“That’s the main difference,” Menno said. “We all sing together, everybody participating in the hymn singing, at a slower tune, that is not so beatie and something that’s very distant from a rock-and-roll type. Another difference is that in our church we teach a reverent approach to the music, so we don’t use musical instruments. We just sing the songs. We realize that some musical instruments were used in the Old Testament. However, under the new covenant in today’s world, we feel that we can probably adore the Lord just as much without instruments. With instruments, there is the danger of catching the emotion, where sometimes we think too much of the musical instrument rather than listening to the words. So, we believe instruments can distract us from the meaning of the words.”

Regarding communion, Amish in general do not believe in transubstantiation, that the bread and wine are the actual body and blood of Jesus. They view communion as a memorial to the death of Christ.

Matthew said anybody can come visit the Amish church.

Problems in the community are usually solved with the help of a minister. “They start getting resolved,” Menno said, “by the chosen minister, who would first need to sit down and talk with us, look over the problem, and sometimes even get counselors in from other communities– “How do you think we should do this?’”

Matthew said at that point a suggestion is made to the rest of the church. “And if the rest of the church is comfortable with that decision, it goes into effect there at that point. They are the bishop and elders that oversee everything, but we call them the ministers.”

Menno said recently they attended a non-Amish church baptism. “We were very touched by a little girl getting up and giving a heart-rending testimony on what it is like seeing her mother and her dad divorce, especially since the Amish have no divorce. She had to leave the home she had grown up in. So we think our way is worth all the effort to do things that don’t almost make sense to the wider world if we can prevent things like that, to keep families together, and the whole world, should know that.”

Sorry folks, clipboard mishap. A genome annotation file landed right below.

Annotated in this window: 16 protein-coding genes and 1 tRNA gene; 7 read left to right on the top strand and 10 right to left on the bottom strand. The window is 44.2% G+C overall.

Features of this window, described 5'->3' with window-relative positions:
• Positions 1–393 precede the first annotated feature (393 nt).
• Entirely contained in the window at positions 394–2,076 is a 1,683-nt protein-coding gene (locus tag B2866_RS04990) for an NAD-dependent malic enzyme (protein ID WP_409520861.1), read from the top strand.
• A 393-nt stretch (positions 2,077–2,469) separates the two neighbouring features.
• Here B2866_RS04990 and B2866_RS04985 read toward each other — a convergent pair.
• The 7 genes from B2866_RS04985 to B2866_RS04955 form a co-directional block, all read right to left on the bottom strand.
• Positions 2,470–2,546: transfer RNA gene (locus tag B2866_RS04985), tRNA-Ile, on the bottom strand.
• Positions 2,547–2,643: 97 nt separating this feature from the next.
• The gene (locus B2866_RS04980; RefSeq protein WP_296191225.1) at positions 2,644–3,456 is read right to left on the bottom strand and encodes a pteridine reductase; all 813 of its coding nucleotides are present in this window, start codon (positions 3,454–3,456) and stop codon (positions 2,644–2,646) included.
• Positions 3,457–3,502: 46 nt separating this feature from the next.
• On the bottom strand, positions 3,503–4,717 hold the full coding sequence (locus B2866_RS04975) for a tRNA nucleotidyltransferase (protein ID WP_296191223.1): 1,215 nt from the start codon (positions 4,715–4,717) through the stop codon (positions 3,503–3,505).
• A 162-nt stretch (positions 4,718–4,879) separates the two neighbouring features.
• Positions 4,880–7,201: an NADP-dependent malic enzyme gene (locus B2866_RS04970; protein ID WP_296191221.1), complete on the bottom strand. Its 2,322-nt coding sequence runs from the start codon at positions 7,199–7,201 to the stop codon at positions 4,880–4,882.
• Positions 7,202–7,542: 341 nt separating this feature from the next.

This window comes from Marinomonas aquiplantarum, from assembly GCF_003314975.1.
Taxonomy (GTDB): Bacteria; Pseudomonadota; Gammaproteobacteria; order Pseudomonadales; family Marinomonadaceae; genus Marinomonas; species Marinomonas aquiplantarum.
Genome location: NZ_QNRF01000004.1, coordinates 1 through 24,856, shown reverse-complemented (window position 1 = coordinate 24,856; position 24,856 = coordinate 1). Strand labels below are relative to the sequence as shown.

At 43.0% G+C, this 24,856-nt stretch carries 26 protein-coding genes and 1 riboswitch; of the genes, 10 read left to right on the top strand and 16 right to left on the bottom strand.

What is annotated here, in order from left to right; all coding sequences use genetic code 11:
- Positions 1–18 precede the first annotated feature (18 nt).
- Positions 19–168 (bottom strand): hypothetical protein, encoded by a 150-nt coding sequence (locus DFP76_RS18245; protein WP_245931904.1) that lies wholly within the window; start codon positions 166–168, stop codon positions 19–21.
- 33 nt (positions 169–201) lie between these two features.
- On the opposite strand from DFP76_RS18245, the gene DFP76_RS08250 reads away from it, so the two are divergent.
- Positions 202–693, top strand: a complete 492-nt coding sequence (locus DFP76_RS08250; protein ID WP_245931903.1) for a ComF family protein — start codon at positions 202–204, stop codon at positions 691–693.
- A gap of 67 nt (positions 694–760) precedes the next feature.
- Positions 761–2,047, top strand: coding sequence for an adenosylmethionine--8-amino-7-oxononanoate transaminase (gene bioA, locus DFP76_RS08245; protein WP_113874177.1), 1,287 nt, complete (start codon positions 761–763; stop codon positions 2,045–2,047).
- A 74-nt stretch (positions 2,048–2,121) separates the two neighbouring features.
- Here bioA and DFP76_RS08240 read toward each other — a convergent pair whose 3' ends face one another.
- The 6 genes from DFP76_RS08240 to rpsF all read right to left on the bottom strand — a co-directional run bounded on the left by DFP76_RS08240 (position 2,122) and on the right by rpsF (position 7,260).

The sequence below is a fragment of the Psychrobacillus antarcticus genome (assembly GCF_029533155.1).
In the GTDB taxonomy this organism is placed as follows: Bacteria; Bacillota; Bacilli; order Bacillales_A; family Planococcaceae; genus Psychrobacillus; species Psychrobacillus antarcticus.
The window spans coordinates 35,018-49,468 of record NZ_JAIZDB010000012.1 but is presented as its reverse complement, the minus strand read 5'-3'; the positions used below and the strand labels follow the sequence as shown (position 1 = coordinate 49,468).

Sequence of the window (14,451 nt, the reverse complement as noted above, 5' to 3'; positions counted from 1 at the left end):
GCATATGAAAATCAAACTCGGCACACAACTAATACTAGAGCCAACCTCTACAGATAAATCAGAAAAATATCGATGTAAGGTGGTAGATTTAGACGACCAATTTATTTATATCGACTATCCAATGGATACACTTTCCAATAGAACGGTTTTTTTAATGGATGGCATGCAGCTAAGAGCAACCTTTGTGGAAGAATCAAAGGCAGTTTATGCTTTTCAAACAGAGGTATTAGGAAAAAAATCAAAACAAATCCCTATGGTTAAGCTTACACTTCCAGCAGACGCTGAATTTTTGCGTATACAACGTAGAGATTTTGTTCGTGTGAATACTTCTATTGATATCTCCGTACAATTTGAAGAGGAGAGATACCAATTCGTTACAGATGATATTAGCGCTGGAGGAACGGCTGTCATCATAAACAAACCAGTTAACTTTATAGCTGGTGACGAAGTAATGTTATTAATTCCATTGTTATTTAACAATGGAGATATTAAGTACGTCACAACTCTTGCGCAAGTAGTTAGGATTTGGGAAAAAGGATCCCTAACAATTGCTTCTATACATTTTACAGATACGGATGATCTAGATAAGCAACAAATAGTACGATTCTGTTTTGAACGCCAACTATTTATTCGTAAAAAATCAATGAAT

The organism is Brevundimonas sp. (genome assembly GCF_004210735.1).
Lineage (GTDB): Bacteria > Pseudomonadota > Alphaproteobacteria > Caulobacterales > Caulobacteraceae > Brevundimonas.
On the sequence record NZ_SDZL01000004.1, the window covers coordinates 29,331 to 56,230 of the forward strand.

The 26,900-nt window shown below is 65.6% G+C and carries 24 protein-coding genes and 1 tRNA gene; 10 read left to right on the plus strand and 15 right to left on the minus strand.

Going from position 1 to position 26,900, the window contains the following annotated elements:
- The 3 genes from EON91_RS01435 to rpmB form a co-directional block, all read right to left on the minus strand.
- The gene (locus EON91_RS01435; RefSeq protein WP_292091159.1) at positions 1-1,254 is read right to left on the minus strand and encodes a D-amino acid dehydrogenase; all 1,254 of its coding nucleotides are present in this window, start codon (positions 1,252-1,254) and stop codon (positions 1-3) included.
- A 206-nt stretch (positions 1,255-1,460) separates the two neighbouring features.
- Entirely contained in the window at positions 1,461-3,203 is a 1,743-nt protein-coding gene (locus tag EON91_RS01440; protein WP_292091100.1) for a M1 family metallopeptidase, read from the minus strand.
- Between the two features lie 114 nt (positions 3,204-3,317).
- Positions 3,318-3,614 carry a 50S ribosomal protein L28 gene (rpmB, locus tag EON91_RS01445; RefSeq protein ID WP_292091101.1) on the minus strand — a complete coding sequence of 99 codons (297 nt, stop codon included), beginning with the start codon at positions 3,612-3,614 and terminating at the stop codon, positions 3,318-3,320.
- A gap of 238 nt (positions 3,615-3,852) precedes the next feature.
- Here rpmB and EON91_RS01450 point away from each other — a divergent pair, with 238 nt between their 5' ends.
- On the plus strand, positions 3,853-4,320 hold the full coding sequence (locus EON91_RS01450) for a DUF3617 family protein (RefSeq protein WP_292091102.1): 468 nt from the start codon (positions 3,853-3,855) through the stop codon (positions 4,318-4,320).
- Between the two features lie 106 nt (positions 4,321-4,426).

Baptism in the Amish church differs from many other Christian religions, where babies are baptized shortly after birth, while with the Amish baptism occurs generally in the teens. “Well,” Menno said, “It’s not a certain age. It’s based upon confession of faith. Usually it’s after they’ve gone through school, sometime after that, usually 14 or 15, when they graduate from school. At 16 or 17 they might get baptized.”

Simple and natural is one way to describe the Amish way of life. Here is part of the farmsite of the family featured in this article. They live near Mora. Photo by Gaylen Bicking

For those Amish who step too far out of bounds, they can be shunned, or excommunicated, which is for the purpose of bringing the outside influences back into the community–avoiding outside influences.

“If they go off into the outer world,” Menno said, “In order to get back into the good graces of the community, they merely need to come back. There’s plenty of grace available.”

The Bible says excommunication should be performed if a person starts sinning, Matthew said. “That’s what the New Testament says. To come back they would need to repent of that basically.”

In the Bible, Menno said, “Paul says Damas, a fellow worker, left him and fell in love with the world, and followed the world. That would be an example where an excommunication should probably take place. Or as Paul said, if somebody fell into fornication, or other actual sins like that.”